Duojia Pan grew up in China in the 1970s as the country was pushing for modernization. "My parents—and I think many Chinese parents—wanted their children to grow up to be scientists," says Pan. Looking back now, he thinks he was lucky because that "social epidemic" coincided with his own desire to become a scientist.
|Duojia Pan, Ph.D.|
Photo: Steve Ruark/AP, ©HHMI
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With each step in his education, he stayed focused on his goal, applying in college to an elite program called CUSBEA (China-United States Biochemistry and Molecular Biology Examination and Administration) that helped Chinese biology students come to the United States for graduate school. Pan and some 50 other students were chosen to spend a preparatory year in China, taking intensive English classes and learning to navigate American society, including such skills as how to open a bank account and write a check. When he arrived at the University of California, Los Angeles in 1989, that preparation allowed him to focus on his research and course work.
Now a molecular biologist at the Johns Hopkins University, he has continued his methodical approach to science, moving one small step at a time to answer a big question. That trajectory included a postdoctoral fellowship in the UC Berkeley lab of Gerry Rubin, now HHMI vice president and director of the Janelia Farm Research Campus.
Along the way, Pan's big questions have involved how organs know to grow to a prespecified size and shape. Biologists have identified many of the signals that tell a cell what type of cell to become and where to go within an organ, but they know much less about the signals that control the size of the organ. It is like asking a cell in the middle of a wing to know how big the wing is, Pan says. Rather than tackling that overarching abstract question, Pan has broken it down into smaller, more tractable questions. Initially he looked for mutations in Drosophila that caused a group of cells to grow beyond the number they would in a normal, or wild-type, fly.
Pan's team identified a gene, hippo (abbreviated as hpo), that when mutated in a developing fly leads to an abnormally large eye. The researchers found that hpo lies in the middle of a signaling cascade, and they have pieced together each step that occurs after hpo is turned on. During normal development, hpo passes a "stop growing" message down the pathway through several other proteins, which induce expression of genes that limit cell division and promote cell death.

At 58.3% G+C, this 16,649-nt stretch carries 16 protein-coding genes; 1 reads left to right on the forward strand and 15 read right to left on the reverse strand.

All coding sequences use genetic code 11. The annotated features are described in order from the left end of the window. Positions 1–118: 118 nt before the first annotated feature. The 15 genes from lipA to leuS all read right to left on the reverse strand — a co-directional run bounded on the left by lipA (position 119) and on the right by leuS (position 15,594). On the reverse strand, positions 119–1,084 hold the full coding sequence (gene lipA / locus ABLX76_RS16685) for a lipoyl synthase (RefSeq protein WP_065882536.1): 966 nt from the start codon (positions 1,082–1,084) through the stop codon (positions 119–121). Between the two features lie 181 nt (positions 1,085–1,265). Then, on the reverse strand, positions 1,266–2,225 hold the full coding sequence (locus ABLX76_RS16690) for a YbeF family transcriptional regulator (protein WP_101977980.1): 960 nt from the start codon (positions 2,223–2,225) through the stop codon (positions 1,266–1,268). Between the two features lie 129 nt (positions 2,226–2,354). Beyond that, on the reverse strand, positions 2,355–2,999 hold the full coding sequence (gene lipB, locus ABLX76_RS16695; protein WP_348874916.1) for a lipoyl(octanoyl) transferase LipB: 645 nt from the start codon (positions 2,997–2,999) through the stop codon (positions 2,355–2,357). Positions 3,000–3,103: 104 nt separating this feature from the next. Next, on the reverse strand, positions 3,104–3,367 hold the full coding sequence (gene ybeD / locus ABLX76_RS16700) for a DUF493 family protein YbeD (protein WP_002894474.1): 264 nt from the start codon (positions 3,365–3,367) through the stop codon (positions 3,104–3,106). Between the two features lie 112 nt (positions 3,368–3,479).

The part of what Pan calls the Hippo pathway that comes before hpo remains an enigma, and that is where he thinks the key to size control lies. Pan can describe several models of how such a system might work. For example, each cell in an organ may secrete a particular protein. As the number of cells increases, the concentration of that protein would increase as well, eventually reaching some threshold at which it turns on the Hippo pathway. But rather than spending a lot of time discussing what could be happening, Pan prefers to talk about what his group is doing to systematically look for the key signals.
In one approach, the group is using a technique called RNA interference (RNAi) to turn off each gene in the Drosophila genome, one at a time, in tissue culture cells. The researchers use a high-throughput screening system to determine whether the Hippo pathway is active in the absence of a given gene. To complement this approach, Pan is also using a system, called a two-hybrid screen, to look for proteins that bind directly to the Hpo protein. In this case, Hpo is bait, just like a worm on a hook used to lure a fish from a pond.
In 2007, Pan and his colleagues showed that shutting off the Hippo pathway in the livers of mice caused the organ to grow to five times its normal size, eventually leading to cancer. That experiment showed that hpo function is conserved in mammals. Pan's team plans to engineer other transgenic mice in which the Hippo pathway is disrupted in other organs and at different times during development to find out if it is generally used to control the size of different organs.
Finding that key to organ size is the Holy Grail, Pan says. And he says he has experienced immense satisfaction on the way to that goal, although he spends more time thinking about what to do next than about what he's already done. He acknowledges that the social pressure to focus on science wouldn't be ideal for every child but that it worked out well for him. "I had this dream and ambition very early on, from elementary school. So it was always about taking one step closer to where I am now and where I am going next. I had this ambition to become a scientist since childhood. What a fortune it is to realize that dream."
Duojia Pan is Associate Professor of Molecular Biology and Genetics at the Johns Hopkins University School of Medicine. He received his B.S. in biochemistry from Peking University and his Ph.D. in biological chemistry from the University of California, Los Angeles. He has been named a Leukemia and Lymphoma Society Scholar and an American Cancer Society Research Scholar.